Misdiagnosing normality: Psychiatry's failure to address the problem of false positive diagnoses of mental disorder in a changing professional environment

Research output: Contribution to journalReview articlepeer-review

Abstract

Background: In psychiatry's transformation from primarily an asylum-based profession to a community-oriented profession, false positive diagnoses that mistakenly classify normal intense reactions to stress as mental disorders became a major challenge to the validity of psychiatric diagnosis. The shift to symptom-based operationalized diagnostic criteria in DSM-III further exacerbated this difficulty because of the contextually based nature of the distinction between normal distress and mental disorder, which often display similar symptoms. The problem has particular urgency because the DSM's symptom-based criteria are often applied in studies and screening instruments outside of the clinical context and by non-mental-health professionals. Aims: To consider, through selected examples, the degree of concern, systematicity and thoroughness-and the degree of success with which recent revisions of the DSM have attended to the challenge of avoiding false positive diagnoses. Method: Conceptual analysis of selected criteria sets, with a focus on possible counterexamples to the claim that DSM criteria imply disorder. Results: Psychiatry has so far failed to systematically adjust its diagnostic practices to confront the problem of false positives. Flaws in criteria, which can be recognized immediately by lay people, remain unaddressed or are addressed on a hit-or-miss random basis years after the flaw has been introduced, even though the issue is purely conceptual and is not sensitive to any new research information.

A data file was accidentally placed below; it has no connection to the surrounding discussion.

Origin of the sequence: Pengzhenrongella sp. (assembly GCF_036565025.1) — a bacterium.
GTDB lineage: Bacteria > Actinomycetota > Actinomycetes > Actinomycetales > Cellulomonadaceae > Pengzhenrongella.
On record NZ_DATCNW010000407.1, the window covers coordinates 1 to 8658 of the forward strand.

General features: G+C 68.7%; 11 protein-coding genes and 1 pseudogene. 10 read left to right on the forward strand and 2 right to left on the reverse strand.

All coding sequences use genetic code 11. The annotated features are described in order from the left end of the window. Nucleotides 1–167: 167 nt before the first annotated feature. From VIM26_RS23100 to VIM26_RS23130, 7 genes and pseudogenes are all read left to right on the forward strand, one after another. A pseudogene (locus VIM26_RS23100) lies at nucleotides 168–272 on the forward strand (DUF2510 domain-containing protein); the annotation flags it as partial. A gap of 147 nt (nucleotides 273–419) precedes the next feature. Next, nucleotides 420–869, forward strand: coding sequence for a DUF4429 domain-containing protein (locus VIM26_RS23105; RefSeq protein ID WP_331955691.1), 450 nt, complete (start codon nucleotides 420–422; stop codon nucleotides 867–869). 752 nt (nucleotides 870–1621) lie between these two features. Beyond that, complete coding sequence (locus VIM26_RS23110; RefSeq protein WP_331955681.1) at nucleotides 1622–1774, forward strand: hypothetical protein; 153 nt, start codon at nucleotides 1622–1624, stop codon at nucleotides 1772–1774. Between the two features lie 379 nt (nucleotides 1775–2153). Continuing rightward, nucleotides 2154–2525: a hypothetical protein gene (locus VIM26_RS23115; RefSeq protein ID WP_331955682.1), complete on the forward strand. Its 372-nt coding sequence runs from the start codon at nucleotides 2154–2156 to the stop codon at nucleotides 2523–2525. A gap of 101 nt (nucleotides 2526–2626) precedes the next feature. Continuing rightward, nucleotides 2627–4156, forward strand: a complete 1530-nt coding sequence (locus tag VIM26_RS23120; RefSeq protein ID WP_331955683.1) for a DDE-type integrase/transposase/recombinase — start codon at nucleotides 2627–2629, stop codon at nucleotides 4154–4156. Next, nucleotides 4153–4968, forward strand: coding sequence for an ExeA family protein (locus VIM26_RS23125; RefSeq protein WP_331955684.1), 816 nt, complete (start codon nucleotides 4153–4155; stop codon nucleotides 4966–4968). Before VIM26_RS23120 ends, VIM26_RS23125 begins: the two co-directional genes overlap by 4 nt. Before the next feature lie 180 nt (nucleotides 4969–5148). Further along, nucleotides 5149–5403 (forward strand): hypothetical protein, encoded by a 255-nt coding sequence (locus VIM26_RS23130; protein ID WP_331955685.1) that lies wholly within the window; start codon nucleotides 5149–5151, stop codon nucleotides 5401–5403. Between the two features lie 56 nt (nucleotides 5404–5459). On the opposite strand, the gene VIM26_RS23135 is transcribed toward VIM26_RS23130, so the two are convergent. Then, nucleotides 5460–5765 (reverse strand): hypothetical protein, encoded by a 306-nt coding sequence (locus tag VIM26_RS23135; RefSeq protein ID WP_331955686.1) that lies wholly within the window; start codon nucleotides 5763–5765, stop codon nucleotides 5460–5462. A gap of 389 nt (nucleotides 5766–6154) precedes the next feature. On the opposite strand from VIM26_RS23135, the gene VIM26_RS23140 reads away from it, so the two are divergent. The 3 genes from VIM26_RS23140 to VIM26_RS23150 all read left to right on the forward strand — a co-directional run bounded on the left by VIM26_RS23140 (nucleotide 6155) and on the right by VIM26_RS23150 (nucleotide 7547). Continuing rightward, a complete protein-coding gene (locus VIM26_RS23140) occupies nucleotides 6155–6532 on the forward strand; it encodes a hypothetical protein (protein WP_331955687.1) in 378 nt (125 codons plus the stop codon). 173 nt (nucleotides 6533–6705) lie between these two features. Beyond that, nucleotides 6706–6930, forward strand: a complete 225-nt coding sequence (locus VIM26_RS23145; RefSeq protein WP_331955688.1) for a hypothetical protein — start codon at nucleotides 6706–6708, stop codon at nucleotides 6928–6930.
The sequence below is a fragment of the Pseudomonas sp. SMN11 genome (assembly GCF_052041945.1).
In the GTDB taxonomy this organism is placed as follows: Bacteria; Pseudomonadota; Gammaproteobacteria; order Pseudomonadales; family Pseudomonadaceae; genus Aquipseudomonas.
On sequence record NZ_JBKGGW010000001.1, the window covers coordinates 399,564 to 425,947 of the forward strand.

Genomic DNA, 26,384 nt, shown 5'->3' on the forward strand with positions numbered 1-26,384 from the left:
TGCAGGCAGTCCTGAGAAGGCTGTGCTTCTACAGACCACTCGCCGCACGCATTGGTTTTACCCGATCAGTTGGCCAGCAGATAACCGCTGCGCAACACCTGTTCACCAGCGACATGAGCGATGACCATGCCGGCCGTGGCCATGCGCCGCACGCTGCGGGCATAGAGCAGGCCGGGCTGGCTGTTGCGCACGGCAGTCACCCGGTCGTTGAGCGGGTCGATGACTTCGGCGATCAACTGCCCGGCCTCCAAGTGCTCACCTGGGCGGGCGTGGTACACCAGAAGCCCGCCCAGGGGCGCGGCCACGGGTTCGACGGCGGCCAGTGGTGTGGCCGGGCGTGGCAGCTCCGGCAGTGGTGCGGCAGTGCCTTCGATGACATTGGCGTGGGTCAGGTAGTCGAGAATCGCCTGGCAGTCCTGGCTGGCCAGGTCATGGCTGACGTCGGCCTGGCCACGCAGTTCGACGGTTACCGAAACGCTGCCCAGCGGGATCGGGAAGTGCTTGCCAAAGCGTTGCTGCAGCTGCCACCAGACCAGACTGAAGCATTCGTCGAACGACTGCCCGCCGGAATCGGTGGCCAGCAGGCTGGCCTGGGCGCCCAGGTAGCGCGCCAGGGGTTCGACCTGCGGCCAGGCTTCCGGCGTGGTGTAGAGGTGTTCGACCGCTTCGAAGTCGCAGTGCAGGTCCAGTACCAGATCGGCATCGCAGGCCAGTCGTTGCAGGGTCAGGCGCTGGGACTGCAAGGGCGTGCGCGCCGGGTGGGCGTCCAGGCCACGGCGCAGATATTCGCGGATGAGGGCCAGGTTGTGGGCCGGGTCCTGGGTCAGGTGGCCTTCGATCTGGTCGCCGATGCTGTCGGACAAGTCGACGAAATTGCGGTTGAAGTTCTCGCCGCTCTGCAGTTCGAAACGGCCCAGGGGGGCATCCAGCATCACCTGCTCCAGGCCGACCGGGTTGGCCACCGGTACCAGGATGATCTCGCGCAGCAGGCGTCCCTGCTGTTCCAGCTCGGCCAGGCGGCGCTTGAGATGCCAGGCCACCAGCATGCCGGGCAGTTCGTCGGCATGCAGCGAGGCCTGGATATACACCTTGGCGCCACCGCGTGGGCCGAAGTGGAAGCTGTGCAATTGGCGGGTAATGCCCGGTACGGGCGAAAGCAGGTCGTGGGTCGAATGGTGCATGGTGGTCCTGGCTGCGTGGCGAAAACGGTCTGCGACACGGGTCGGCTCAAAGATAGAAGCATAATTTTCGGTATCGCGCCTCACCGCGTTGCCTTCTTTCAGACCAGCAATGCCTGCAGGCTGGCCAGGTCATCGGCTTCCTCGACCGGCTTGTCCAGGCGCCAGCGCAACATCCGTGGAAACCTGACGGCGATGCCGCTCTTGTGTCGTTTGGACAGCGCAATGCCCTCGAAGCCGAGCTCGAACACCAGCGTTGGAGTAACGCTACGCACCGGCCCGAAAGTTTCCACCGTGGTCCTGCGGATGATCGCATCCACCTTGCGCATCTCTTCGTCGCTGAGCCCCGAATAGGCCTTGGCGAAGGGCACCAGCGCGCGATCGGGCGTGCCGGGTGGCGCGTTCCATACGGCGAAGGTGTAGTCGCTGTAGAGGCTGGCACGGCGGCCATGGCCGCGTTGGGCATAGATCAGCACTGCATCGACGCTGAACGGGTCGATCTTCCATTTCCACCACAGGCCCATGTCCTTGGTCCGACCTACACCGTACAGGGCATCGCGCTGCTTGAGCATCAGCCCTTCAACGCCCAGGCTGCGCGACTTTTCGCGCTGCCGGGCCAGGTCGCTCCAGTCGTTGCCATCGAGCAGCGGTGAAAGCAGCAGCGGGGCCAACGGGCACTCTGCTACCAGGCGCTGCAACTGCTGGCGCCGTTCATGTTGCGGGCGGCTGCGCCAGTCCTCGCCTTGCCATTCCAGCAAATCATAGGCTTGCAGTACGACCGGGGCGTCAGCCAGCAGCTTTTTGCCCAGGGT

Original languageEnglish (US)
Pages (from-to)337-351
Number of pages15
JournalJournal of Mental Health
Volume19
Issue number4
DOIs
StatePublished - Aug 2010

Keywords

  • Diagnosis
  • circadian rhythm disorder-shift work subtype
  • clinical significance
  • false positives
  • harmful dysfunction
  • history of psychiatry
  • philosophy of psychiatry
  • primary insomnia
  • selective mutism
  • social phobia
  • subsyndromal depression
  • validity of diagnostic criteria

ASJC Scopus subject areas

  • Psychiatry and Mental health

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